By Ray Hanania
Last year, American football player Colin Kaepernick started kneeling during the US national anthem before his games, claiming he could not show pride for a country that “oppresses black people.” He distorted a very complicated issue of race to make a political point about events taking place in the US. Several black teenagers were shot dead on American streets by white police officers, yet those incidents symbolize the exception rather than the rule.
Ignored in the protests against these shootings is the question of what the parents were doing or not doing in raising their children, armed teenagers wandering the streets at night, refusing to listen to police orders, or worse, using drugs. To many Americans, Kaepernick symbolizes the politicization of racism, which in the US is no longer a social disease, but a political weapon used by activists seeking to bring about radical societal change in their favor.
African Americans enjoy more freedoms today than ever before. Civil rights laws passed in 1964 gave blacks equal rights, including the right to vote, but it took decades before those laws became reality. Women continue to be the bigger victims of discrimination in America, even though laws have been passed to give them equal rights too.
The US civil rights movement for blacks and women has seen slow but steady progress. It has taken more than 200 years, something critics of Saudi Arabia should remember. Last month’s decision in the Kingdom to allow women to drive reflects a process of change that continues in America.
Kaepernick should be the last person to complain about discrimination. He was drafted by the San Francisco 49ers with a contract that promised as much as $126 million. But after an up-and-down performance he eventually left, receiving $39 million in wages and bonuses.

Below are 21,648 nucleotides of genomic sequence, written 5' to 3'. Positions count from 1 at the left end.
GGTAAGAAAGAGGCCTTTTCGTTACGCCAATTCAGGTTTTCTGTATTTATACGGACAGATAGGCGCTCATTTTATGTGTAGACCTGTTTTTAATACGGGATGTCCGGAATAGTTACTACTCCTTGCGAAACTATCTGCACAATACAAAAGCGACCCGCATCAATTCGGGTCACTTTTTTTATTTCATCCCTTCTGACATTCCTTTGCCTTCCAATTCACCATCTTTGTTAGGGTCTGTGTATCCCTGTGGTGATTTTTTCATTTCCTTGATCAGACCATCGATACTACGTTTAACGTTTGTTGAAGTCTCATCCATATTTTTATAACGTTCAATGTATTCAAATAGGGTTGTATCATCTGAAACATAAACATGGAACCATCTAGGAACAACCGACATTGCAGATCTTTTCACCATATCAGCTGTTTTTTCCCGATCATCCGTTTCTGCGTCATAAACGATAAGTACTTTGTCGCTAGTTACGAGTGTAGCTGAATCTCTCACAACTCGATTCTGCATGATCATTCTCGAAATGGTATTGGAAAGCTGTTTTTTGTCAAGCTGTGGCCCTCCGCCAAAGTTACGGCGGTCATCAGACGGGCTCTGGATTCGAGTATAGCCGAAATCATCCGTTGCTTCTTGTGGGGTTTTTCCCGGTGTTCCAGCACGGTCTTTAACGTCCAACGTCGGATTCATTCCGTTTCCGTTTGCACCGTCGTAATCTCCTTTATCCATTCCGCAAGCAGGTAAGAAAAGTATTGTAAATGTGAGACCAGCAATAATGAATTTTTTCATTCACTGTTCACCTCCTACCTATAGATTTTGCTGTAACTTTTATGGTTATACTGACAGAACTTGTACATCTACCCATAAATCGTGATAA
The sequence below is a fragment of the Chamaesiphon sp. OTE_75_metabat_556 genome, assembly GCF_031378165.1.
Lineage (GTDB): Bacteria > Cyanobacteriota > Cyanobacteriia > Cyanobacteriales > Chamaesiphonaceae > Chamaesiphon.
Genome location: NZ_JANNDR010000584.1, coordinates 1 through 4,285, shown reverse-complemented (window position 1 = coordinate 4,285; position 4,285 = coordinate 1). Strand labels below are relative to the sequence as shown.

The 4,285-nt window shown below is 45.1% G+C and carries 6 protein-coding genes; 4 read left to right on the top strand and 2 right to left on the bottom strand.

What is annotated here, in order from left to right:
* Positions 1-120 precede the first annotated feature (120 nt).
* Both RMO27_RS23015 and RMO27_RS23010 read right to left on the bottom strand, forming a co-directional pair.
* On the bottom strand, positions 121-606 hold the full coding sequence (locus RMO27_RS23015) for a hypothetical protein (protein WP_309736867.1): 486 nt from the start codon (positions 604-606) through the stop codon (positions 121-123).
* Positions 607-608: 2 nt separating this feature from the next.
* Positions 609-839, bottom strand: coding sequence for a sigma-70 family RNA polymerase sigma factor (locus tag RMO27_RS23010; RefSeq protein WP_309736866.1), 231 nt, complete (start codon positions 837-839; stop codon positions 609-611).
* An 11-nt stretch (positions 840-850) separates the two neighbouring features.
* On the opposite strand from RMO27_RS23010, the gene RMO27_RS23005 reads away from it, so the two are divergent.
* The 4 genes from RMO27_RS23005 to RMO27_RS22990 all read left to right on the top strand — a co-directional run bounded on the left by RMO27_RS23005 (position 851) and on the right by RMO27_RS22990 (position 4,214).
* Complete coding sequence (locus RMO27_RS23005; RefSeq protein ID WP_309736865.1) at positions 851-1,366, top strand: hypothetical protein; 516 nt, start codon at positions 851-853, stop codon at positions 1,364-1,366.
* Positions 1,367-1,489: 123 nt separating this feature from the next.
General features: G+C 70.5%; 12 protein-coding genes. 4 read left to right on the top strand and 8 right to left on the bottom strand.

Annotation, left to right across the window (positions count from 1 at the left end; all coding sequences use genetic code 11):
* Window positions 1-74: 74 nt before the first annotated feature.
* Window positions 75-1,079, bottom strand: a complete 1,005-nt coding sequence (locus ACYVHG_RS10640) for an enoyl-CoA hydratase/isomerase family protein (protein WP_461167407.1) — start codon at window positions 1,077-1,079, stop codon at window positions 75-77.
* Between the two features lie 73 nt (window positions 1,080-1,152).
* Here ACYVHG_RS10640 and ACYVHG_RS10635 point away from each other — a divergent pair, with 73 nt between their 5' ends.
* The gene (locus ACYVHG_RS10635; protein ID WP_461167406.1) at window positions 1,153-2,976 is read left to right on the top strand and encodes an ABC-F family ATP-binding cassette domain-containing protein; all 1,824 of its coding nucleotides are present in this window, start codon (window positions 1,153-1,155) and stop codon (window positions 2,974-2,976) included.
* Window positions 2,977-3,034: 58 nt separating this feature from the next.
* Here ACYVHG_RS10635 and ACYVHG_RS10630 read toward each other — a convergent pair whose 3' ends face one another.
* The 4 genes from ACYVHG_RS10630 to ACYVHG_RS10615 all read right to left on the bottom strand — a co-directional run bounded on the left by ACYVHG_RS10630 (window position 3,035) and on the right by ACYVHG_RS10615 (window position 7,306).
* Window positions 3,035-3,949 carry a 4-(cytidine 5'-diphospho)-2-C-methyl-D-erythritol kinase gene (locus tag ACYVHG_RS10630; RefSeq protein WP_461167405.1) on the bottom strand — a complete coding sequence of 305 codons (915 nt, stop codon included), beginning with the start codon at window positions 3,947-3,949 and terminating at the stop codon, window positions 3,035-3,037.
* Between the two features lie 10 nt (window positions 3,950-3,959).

That is almost 700 times greater than the average annual salary of $56,000 that a typical American worker receives. And female workers receive 21 percent less on average than men for the same job, position and workload. Was Kaepernick really kneeling to make a statement about racial inequality in the US? Football, baseball and basketball are filled with African-American and other minority athletes who earn millions each year.
Most of the top athletes in America — black and white, male and female — make outrageous salaries. To see them kneel rather than show pride during the national anthem is disgraceful. If you want to make a difference and take a stand against racism, there are more effective ways to do so, such as using your wealth and influence to create employment, mentoring and education programs.
Kneeling during the national anthem is disrespectful to those Americans who lost their lives serving in the military. As an Arab-American veteran who served during the Vietnam War, I am insulted by Kaepernick’s abuse of his privilege and wealth. He is a hypocrite in my eyes, and his actions are a shameful display similar to other super-wealthy athletes, including many who have engaged in criminal activity, gambling, drugs and spousal abuse.
Not all athletes are icons of propriety. Why does Kaepernick not stand up to the immoral conduct of his sports colleagues? Last week, the National Football League (NFL) defended him and dozens of other athletes, mostly African Americans, who refuse to stand during the national anthem.
What the rest of the world is seeing is more proof that everything in America is politicized, and that issues are not driven by equality, but by special interests and power. Racism today is political too. Kneeling is not to demand equality for blacks, but to make a political statement about alleged police brutality.
There are more than 1 million police personnel in America, 75 percent of them on the streets protecting neighborhoods, black and white. How can one justify assertions of discrimination when racism involves a dozen incidents over the past year, and when in most of those cases the police offenders have been charged with crimes?
Racism today is nothing near the racism faced when black athletes Tommie Smith and John Carlos raised their black-gloved fists in the air at the 1968 Olympics after receiving their gold and bronze medals during the US national anthem. They were speaking out against racism at a time when it plagued nearly every corner of American society. Today, that disease may not have been totally eradicated, but it has been pushed into the darkest shadows of society.
Instead of kneeling during the national anthem, all athletes should stand proudly, because the US continues to fight against racism and for civil rights. If Kaepernick wanted to send a really powerful message about civil rights, he should have stood tall, put his hand over his heart, and thanked America for the privileges it has given all its athletes.